What comes next are a series of punitive actions, ranging from “Stay in your room” to “I’m taking away your [____] for [__] amount of time,” to “You are not going to that party.” These tactics all work only to varying degrees. I learned that, unless I wanted to strip my children’s rooms bare of every single possession they owned, being sent to their room was not a punishment. Being made to sit in a chair bugged them, but not enough to change their behavior. Taking away one toy was irrelevant; I had to take away all toys And grounding the kids often proved to be more of a punishment for me. As the time stretched by, the children no longer remembered what they were being grounded for, but they sure did remember to make me miserable.

Personality matters, of course. Some children are more docile than others.  Mine are less docile. Thankfully, as one of my children got older, some inner force kicked in and she did her homework without my reminding her. The other child eventually reached that point too, but it sure took a lot longer. For my stubborn one, every reminder, of course, was a nag. I actually would have preferred not to remind my child, because failure is a wonderful teacher. For reasons I will not go into, though, that was not an option.

Whether children obey their mother also depends to some extent on the modeling they see, which gets me to the point about women nagging husbands. From a woman’s point of view, she’s asking her husband to do something she’s pretty powerless to enforce. “Please put your plate in the dishwasher.” “Please don’t leave your dirty clothes on the floor.” “Please help me with the garbage.” Short of making him miserable, which is a terrible dynamic for a marriage, unless he’s willing to do as requested, what can she do beyond asking again . . . and again . . . and again.

To the woman, those are reasonable requests that don’t unduly impinge on the man’s pre-existing contributions to the house (usually in the form of income). To the man, he’s instantly transported to his 14th year, when his awful mother was making him crazy by nagging him endlessly about school work (“You don’t want to flunk out of school, do you?”) and brushing his teeth (“For God’s sake, your teeth are covered with green slime!”) and bathing (“Son, your perspiration glands are active now. Really active. You must bathe.”) and all those other things that teen boys so desperately don’t want to do.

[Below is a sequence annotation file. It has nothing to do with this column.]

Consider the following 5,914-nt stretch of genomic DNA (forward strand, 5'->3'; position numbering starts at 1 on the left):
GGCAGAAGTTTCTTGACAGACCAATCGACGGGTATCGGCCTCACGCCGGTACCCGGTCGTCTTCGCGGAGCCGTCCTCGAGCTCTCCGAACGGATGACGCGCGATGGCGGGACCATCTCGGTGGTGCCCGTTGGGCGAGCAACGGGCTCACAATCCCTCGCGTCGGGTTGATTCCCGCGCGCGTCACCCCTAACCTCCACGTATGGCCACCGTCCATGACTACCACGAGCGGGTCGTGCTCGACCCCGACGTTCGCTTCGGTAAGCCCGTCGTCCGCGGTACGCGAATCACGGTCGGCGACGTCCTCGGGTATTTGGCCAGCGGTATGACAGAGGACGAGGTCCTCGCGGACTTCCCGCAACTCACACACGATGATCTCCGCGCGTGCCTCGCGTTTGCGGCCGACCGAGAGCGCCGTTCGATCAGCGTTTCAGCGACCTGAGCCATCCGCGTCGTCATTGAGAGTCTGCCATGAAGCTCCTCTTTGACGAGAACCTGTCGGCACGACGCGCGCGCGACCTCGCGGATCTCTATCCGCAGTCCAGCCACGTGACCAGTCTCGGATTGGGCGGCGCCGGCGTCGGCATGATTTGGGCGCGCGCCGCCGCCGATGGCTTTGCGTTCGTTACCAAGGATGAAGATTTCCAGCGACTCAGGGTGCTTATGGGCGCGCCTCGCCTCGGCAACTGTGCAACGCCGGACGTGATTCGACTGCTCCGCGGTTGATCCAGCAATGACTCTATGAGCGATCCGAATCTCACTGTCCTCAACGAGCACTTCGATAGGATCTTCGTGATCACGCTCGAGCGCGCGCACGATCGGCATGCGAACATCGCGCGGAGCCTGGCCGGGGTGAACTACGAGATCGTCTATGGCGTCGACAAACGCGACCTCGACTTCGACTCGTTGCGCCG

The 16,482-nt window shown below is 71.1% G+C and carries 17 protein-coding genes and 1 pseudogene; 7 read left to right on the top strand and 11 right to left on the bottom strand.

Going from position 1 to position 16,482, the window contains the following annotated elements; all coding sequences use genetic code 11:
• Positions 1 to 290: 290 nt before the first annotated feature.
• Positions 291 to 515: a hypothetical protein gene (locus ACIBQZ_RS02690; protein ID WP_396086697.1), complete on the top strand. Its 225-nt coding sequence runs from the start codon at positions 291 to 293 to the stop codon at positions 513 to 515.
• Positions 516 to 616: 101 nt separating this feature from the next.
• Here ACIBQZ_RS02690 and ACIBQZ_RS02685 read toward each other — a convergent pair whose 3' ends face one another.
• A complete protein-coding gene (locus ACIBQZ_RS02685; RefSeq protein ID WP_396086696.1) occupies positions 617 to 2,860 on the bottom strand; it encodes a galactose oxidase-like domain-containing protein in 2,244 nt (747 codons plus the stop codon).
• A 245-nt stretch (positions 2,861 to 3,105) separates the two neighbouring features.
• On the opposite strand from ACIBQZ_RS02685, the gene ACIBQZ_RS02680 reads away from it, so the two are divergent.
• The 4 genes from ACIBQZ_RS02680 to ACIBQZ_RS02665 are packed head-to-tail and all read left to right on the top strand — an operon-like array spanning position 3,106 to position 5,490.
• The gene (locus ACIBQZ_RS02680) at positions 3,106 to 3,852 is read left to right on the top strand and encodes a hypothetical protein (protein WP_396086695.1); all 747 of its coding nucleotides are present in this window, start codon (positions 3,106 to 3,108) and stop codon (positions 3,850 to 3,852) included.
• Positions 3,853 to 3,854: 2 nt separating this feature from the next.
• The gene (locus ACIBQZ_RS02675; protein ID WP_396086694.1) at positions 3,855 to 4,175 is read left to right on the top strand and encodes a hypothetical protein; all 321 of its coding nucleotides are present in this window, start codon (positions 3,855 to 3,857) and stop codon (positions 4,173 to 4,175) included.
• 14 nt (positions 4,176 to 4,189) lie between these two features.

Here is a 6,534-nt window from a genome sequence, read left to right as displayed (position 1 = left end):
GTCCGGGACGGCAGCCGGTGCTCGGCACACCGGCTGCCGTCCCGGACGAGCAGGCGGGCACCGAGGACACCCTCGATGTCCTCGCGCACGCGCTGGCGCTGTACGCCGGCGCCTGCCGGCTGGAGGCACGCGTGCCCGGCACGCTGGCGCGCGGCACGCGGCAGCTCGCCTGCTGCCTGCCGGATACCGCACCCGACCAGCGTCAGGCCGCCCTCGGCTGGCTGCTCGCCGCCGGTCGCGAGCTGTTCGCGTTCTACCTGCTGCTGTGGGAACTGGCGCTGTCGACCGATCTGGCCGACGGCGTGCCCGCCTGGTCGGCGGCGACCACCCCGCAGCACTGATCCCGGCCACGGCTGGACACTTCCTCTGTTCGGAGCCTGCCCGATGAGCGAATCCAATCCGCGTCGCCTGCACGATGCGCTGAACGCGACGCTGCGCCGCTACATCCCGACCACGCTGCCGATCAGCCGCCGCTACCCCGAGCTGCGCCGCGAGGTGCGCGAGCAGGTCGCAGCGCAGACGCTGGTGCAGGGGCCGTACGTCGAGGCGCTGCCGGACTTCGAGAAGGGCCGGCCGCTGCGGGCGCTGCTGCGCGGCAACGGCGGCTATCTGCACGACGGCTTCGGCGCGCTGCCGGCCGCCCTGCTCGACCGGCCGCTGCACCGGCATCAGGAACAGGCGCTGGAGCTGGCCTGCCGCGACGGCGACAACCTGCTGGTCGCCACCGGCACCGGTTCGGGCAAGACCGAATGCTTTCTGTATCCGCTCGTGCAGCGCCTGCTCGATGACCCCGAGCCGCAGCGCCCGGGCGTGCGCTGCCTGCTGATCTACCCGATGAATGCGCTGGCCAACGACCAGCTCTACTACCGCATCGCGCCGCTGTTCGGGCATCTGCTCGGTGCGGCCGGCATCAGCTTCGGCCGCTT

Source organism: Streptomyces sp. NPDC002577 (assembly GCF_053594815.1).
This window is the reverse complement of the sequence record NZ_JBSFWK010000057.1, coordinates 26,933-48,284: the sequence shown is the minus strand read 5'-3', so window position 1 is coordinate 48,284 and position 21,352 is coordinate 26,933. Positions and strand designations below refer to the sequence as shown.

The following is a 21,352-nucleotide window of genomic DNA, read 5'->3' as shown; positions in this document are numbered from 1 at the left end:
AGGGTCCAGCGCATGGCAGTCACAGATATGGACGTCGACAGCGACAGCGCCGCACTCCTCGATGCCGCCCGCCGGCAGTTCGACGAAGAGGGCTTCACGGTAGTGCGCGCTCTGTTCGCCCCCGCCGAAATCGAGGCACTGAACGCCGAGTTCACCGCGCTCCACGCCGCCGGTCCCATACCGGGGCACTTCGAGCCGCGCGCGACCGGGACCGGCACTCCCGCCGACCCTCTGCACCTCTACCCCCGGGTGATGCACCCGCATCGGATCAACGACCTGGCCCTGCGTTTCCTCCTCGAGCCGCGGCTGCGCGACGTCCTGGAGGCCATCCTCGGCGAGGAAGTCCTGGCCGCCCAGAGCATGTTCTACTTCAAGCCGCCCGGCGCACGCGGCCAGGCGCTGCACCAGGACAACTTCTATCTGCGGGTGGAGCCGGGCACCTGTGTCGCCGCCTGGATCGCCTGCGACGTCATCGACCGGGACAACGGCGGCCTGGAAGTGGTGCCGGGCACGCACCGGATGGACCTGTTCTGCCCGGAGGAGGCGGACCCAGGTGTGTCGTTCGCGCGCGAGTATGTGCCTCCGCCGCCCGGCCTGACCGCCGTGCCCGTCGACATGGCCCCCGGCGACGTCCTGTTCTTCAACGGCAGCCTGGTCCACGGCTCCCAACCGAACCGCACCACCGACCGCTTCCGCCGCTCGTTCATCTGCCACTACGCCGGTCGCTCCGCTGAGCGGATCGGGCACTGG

For men who are still young at heart, there’s only one thing to do, and that to do what they did when they were 14: They ignore that nagging woman and, when they can no longer tune out her voice, they lash out at her, youthful testosterone inflamed.

Men justify their irritation by thinking that nobody else nags them, so the problem must be with the woman. What they forget is that all those other people in their lives don’t nag either because they have power (bosses) or they have a finite relationship with the man (store clerks). It’s only the wife who has a multi-dimensional relationship with the man, one that is built solely upon the intangibles of good will and respect. If either of those virtues are in short supply, the that wife is a nag.

Which gets me back to my point about docile versus difficult kids. Kids who see Dad agree to Mom’s requests tend to do so as well; kids who see Dad reliving his teenage years and fighting every request think that’s the appropriate way to handle the situation — don’t do as Mom asks; resist and call her a “nag.”

Incidentally, the above discussion is not to say that some women aren’t actually nags. I know that I could easily have gone in that direction if a wise person hadn’t told me that, when it came to my kids, I needed to catch them being good. Nobody will listen to a scold. Another person told me to be opinionated, but not judgmental. Opinions are honest; judgments are, often, mean and demeaning.

To the best of my ability, I have applied these principles to all the people in my life, not just my kids. My reward was that one child, when in high school, told me, “I can tell you anything because you never make me feel bad about myself. And your advice, while I don’t always like it, is usually right.” My other child, at the same stage in life, said “You’re the easiest person in the world to get along with.”

I’ve often had to swallow unkind words and, on occasion, when I forgot to swallow them, I’ve owed the people in my life a sincere apology. A little choked-back anger and self-abnegation, though, seem worth it to adhere to principles in which I believe.

So yes, women are nags. Some of these nags really are dissatisfied, angry, bossy people who make those around them unhappy. But just as often, they are people doing their job running a household and raising children. Nagging comes with the territory, especially in a society that gives women limited tools to enforce these responsibilities or in a household in which the dynamics don’t quite offer the optimum good-will and respect that defuses most nagging.

Photo credit: an angry woman, by x1klima. Creative commons license; some rights reserved.